Put it "Near The Refrigerator!" suggests the packet of fake vomit.


"It's so strange," mused George Carlin on his 1972 album Class Clown, "because some grown man had to think of that. Some guy was at work one day, and he said—Hey Phil, I got another one! Near the refrigerator!" Carlin's right: Somebody had to come up with that. But who?

The answer comes at long last with Kirk Demarais's Life of the Party: A Visual History of The S.S. Adams Company. Issued by the company for their 100th anniversary and sporting an introduction by Chris Ware, this gorgeous book has been as well hidden from the public as a carefully placed whoopee cushion—it can only be bought at magic shops or direct from the company (http://ssadams.com/book.php). But make no mistake: This is the insider's ur-text of childhood. If you care about the irreducible vernacular of American illustration art, or recall those childhood longings for snapping gum and exploding pens—and that would be all of us—then The Life of the Party is a must-have.

For one thing, it turns out there really was an S.S. Adams. In 1904, Soren Sorenson Adams was a Danish immigrant toiling in a dye factory bedeviled by a chemical byproduct that induced violent sneezing. Voila!—sneezing powder was born, and so was the Cachoo Sneeze Powder Company. By 1906 it was the S.S. Adams Co., and a new American industry in squirt rings and exploding cigars was born. Nickel and dime wackiness flew fast and furious out of their New Jersey warehouse: 1908 heralded the spring-loaded Snake in the Jam, and the next year brought us the immortal Dribble Glass. It's comforting to imagine Henry James's grandchildren afflicting him with this crap.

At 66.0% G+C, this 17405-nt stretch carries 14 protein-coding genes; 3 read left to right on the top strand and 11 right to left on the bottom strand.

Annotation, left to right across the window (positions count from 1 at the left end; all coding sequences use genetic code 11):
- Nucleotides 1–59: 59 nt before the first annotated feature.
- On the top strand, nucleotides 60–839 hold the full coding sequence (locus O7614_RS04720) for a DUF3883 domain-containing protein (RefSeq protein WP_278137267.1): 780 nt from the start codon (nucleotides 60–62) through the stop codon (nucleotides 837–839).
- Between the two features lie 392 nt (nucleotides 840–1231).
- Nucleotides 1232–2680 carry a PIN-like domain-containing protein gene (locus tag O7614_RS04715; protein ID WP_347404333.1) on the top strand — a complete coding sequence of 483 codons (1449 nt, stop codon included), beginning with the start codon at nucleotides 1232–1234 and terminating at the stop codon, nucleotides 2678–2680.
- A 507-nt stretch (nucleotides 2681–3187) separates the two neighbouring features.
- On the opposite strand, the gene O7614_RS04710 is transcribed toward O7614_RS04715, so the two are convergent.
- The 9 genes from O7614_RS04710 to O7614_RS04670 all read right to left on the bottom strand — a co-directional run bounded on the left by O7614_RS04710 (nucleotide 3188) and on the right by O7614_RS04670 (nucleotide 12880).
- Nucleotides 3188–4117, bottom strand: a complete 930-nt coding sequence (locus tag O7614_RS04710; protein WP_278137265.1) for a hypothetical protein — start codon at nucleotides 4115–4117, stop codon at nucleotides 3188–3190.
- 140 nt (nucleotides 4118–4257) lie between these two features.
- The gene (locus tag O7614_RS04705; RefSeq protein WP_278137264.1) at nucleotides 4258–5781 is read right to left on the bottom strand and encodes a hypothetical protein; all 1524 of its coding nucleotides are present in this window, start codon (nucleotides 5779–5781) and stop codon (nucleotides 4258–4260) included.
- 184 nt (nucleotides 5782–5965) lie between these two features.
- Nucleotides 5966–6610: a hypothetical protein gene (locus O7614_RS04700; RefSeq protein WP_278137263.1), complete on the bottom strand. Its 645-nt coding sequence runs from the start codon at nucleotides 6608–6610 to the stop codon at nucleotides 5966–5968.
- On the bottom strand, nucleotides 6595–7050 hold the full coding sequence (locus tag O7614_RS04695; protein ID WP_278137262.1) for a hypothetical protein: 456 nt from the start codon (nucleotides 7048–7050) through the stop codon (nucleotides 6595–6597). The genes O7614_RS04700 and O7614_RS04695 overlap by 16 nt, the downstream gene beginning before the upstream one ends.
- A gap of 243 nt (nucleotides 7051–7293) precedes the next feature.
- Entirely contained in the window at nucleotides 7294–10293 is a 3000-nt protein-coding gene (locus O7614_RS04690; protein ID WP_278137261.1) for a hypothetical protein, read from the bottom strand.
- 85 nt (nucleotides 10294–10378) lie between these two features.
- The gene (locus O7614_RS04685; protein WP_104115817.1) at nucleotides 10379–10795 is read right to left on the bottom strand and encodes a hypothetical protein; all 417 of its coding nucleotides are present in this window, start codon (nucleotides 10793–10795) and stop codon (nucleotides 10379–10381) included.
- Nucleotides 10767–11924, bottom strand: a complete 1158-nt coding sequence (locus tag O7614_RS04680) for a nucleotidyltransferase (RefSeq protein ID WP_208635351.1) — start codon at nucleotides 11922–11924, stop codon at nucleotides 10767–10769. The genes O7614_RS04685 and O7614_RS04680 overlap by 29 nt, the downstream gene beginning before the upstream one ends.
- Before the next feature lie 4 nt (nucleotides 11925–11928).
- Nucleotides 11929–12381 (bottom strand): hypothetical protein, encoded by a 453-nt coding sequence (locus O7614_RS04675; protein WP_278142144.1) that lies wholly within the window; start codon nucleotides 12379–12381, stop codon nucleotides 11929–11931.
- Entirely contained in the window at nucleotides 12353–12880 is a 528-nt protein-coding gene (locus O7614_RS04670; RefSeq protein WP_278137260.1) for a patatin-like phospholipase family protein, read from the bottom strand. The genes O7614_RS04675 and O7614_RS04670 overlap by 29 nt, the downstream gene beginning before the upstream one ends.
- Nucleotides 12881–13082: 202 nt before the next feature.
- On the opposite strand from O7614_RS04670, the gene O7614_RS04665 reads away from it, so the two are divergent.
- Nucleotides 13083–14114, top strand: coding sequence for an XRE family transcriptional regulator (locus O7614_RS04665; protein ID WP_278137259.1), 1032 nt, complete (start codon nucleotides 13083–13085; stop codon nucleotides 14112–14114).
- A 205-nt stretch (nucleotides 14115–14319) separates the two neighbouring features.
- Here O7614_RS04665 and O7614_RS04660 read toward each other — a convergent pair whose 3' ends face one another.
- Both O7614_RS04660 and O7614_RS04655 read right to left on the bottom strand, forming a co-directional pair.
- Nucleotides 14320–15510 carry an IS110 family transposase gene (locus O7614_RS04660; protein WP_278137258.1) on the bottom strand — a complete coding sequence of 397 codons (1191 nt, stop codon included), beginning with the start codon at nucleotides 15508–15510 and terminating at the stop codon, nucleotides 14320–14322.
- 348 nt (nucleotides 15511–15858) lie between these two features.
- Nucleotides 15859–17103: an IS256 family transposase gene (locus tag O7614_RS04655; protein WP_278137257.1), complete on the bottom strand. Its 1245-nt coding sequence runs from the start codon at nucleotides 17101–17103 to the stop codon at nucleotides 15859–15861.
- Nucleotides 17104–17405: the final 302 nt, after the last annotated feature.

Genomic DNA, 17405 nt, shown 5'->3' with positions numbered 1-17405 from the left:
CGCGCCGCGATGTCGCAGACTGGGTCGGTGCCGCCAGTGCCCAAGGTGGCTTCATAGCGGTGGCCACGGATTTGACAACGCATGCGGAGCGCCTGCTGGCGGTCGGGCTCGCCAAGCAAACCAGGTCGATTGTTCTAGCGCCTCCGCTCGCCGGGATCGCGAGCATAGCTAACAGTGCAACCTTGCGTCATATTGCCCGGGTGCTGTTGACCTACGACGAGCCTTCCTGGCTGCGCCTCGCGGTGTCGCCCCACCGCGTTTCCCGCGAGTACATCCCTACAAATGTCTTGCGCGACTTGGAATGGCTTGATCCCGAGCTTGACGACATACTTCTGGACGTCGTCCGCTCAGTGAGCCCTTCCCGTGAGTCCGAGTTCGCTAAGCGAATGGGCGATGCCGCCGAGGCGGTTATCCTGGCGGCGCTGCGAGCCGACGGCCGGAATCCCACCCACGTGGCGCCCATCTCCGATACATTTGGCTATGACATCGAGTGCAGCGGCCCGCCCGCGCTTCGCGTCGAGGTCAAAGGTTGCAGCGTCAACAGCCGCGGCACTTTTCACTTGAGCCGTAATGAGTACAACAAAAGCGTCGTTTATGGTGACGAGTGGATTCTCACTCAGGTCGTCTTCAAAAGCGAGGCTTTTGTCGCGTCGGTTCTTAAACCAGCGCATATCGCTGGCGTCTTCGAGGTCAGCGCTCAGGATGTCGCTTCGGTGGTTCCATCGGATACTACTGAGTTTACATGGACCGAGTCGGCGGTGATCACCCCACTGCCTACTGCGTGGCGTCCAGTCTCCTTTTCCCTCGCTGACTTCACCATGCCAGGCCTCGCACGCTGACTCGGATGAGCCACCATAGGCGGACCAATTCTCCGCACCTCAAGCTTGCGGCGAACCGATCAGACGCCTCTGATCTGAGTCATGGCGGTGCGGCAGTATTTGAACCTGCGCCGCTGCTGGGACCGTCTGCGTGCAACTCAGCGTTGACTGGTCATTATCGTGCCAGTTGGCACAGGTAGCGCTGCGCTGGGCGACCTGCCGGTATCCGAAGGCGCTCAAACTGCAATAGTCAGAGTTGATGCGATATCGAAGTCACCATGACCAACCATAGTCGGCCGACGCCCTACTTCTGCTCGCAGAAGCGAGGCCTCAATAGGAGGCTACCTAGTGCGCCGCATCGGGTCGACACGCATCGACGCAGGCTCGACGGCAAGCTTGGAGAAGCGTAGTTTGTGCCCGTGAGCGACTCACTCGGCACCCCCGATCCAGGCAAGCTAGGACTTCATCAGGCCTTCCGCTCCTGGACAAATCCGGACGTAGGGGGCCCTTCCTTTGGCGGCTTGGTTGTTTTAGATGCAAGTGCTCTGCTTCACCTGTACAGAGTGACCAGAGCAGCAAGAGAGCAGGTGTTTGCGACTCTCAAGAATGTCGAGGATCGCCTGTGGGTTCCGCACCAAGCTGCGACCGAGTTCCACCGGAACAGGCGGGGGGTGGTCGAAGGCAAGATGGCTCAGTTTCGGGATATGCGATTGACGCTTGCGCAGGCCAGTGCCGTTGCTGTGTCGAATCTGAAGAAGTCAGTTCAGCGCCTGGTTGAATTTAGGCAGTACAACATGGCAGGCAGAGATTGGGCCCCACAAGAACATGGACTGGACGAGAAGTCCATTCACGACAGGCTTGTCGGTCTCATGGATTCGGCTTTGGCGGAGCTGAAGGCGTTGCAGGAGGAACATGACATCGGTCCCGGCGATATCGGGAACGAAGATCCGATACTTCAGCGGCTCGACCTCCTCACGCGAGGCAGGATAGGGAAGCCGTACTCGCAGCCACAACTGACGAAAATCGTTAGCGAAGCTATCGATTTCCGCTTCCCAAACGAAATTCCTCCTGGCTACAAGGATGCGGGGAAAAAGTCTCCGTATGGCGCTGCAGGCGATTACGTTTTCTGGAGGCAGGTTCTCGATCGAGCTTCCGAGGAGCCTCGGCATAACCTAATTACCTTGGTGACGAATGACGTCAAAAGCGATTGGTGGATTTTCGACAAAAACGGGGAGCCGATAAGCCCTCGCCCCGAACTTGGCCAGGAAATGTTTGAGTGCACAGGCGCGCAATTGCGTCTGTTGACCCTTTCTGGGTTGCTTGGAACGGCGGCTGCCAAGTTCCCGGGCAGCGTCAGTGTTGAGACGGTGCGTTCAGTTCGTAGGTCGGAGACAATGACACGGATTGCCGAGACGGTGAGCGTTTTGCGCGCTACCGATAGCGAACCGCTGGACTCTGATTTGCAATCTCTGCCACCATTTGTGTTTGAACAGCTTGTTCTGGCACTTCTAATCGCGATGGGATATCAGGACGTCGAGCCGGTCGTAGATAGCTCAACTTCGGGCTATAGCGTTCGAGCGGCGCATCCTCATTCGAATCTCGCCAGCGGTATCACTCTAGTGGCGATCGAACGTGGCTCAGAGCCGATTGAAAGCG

The patentee and inventor of some 700 practical jokes, Adams himself was the archetypal joyless comic. Sitting in a warehouse filled to the rafters with laffs, "he didn't even chuckle or grin when he spoke." The gags certainly do have their melancholy side. The dianisidine salts of Adams's sneezing powder were also used in World War I for chemical warfare, while for the intricate miniaturism of his crowning invention—the joy buzzer—Adams trekked overseas to "a Jewish craftsman who planned to use the money to escape Nazi Germany."

"After collecting his final payment," Demarais continues, "he was unheard from again by Adams."

Demarais also features the beautifully detailed designs of Theodore Deland, the paranoiac Philadelphia engraver who designed trick playing cards and marked decks for the Adams company; his life ended in an insane asylum. Most Adams art, though, is a pen-and-ink style that could be called Unemployed 1920s Commercial Illustrator. Every comic artist from Crumb onward carries these Adams drawings in his or her DNA. They're the work of illustrator Louis M. Glack-ens (1866–1933), and are still used today; in many ways, this book is a testament to his greatness.

What makes the book so compelling is the sheer pathos in the distance between what gags promise and what they deliver—in the naiveté of that 9-year-old loser in all of us that desperately wants to believe that with 50 cents and a bit of gumption, you can turn the social order upside down. Imagine your teacher's expression when she sits in a puddle of disappearing ink! The gales of laughter when Dad's cigarette bursts into a cloud of snowflakes! The heee-larity when the neighborhood bully shakes you down for a stick of... garlic gum! Oh boy oh boy, this'll be great!

"Wha... oh, I get it," your target would sniff. "Ha."

And then, after an agonizing moment waiting for vindication, you'd slink off to the comic-book ads again, wondering if the Hercules wristbands really could make you into a he-man.

"The slogan 'fool your friends' was especially inviting for those of us who didn't have friends," recalls Glen David Gold in a testimonial to Life of the Party, and he's seconded in Chris Ware's introduction: "Images of Crying Towels and Black Soap fill holes in my mind now that should be tucked with warm memories of afternoons spent outside, in the sunlight," he writes. "All I had to do was find the right one that would 'freak everyone out' and they would all stop hating me so much."

But they kept right on hating. Because let's face it... the fly in the ice cube was lame.

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Paul Collins's latest book is The Trouble With Tom: The Strange Afterlife and Times of Thomas Paine.

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